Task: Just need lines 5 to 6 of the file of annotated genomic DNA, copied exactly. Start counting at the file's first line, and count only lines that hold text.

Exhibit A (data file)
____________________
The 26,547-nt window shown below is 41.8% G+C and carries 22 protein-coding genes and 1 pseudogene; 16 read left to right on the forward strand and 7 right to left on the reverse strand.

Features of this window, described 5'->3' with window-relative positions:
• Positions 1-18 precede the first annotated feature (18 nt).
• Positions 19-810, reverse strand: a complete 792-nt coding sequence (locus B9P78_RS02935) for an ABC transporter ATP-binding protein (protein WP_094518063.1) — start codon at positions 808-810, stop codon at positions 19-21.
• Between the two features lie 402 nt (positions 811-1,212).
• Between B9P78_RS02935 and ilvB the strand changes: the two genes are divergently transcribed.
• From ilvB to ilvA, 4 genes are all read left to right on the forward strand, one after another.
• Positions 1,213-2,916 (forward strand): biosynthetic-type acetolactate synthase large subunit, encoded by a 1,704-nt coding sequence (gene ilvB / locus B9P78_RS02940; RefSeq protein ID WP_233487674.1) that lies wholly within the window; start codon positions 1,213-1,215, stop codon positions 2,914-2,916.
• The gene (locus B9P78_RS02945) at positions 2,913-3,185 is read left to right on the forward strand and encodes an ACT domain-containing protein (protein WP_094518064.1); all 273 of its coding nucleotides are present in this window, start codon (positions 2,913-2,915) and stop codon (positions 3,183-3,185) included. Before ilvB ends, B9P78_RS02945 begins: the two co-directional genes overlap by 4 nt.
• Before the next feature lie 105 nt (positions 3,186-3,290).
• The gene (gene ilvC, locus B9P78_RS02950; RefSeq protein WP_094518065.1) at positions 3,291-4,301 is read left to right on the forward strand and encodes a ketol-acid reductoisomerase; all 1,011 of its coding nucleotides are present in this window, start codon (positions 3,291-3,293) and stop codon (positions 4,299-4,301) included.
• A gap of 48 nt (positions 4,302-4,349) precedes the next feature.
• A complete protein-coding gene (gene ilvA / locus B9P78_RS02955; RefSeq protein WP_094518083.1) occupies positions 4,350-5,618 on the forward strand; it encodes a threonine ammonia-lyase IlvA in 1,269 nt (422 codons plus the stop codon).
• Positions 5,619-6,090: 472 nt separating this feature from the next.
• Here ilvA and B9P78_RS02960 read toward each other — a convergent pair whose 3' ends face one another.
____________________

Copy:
• Between the two features lie 402 nt (positions 811-1,212).
• Between B9P78_RS02935 and ilvB the strand changes: the two genes are divergently transcribed.